Whether leading, helping those who are hurting, or serving in some other capacity, the strain of exposure to those suffering can lead to compassion fatigue. Here are some easy ways to recognize compassion fatigue when it starts and take steps to avoid—or eliminate—it all together.
- Know your limitations.
Recognize that everyone has a different emotional capacity to hold others’ pain and trauma. Each person must be aware of their unique threshold and know how it fluctuates depending on what is going on in their personal life. (more…)
Anyone who doesn’t carve out time for their physical, spiritual, and personal time will burn out, bum out, and—eventually—act out. Is it possible to prevent burnout and acting out from happening? Thankfully, yes!
Prevent exhaustion by forming healthy habits such as getting enough sleep, learning to say no, spending time with the Lord every day, and not taking on too much. However, there are two must-haves for finding balance: boundaries and accountability.
One can only take care of themselves by setting boundaries with their time and energy. There must be enough time for priorities such as getting plenty of rest, checking in with an accountability partner or sponsor, and going to a Life Recovery Group weekly. It is important to decide that rest, self-care, spiritual health, and personal time are non-negotiable. So, if there is a crisis such as a death in the family, job loss, or divorce, self-care is still done daily. (more…)
If you have a family member who struggles with addiction, you may be tempted to take responsibility for them . . . don’t!
Truth is, you are only responsible for your choices—your loved one is responsible for theirs. One day we will all give an account to the Lord. Romans 14:12 says, “Yes, each of us will give a personal account to God.”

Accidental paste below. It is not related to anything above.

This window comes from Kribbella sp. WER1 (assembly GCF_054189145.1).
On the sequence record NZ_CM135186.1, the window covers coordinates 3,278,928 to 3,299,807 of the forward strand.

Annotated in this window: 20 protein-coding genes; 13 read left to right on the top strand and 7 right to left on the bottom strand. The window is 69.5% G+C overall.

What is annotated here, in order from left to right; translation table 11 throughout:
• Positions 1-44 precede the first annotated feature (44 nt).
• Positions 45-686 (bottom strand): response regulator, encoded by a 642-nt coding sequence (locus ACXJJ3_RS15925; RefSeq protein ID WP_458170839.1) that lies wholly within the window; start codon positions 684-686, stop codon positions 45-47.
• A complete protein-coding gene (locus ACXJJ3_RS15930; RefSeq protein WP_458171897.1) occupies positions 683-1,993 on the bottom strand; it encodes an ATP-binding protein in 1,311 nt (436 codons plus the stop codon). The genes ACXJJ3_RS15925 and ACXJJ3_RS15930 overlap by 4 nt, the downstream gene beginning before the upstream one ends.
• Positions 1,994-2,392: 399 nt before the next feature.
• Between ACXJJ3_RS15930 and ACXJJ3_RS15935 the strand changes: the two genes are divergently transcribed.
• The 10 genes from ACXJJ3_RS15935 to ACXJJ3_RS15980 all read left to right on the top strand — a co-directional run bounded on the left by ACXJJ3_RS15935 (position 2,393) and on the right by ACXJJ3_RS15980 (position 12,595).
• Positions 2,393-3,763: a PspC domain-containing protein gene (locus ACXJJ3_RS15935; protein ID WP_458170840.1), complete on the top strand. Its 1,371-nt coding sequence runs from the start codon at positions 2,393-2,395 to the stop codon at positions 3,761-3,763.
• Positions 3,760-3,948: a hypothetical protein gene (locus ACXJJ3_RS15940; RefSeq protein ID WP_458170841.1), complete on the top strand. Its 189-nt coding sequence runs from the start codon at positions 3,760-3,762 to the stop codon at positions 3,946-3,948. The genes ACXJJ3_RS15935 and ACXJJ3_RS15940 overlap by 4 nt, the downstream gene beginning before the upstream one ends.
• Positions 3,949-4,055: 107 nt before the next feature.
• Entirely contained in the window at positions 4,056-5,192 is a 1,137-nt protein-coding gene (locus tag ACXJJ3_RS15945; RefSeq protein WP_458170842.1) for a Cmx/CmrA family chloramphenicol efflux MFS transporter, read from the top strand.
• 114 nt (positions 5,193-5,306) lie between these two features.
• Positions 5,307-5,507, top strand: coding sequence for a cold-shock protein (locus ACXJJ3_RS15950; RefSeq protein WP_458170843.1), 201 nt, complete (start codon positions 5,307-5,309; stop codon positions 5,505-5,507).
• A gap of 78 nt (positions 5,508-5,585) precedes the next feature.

Just as you have the freedom to make your own choices, others have the freedom to make their choices. You give people freedom by not enabling them. It helps to understand the difference between enabling and helping.
What is enabling?
It’s doing for someone what they CAN do for themselves. (more…)
Does your adult son or daughter struggle with addiction to drugs, alcohol, sex, gambling, or something else? Then, no doubt, you’re concerned for their physical and emotional well-being. You’ve tried everything, but nothing seems to work. Unfortunately, your relationship with them is getting worse. Is there any hope? Yes! Here are some tips:
1. Stop Living in Denial. Often, as parents, it’s easier to stay in denial rather than face reality. Pretending it’s not happening will hurt you, your child, and your entire family. Jeremiah 6:14 (TLB) reminds us, “You can’t heal a wound by saying it’s not there!” (more…)
Some of us are in prison. Not a prison made of four walls, but the worst kind of prison–a self-made prison.
Our prisons are built decision by decision, habit by habit. They could be prisons of . . .
- Anger, shame, or other painful emotions
- Addictions or unhealthy habits
- Abusive and toxic relationships
In our prisons, we get too comfortable and stay there. Why?
Because (1) working through our past trauma of anger, shame, or other painful emotions is hard, so we avoid facing the pain. (more…)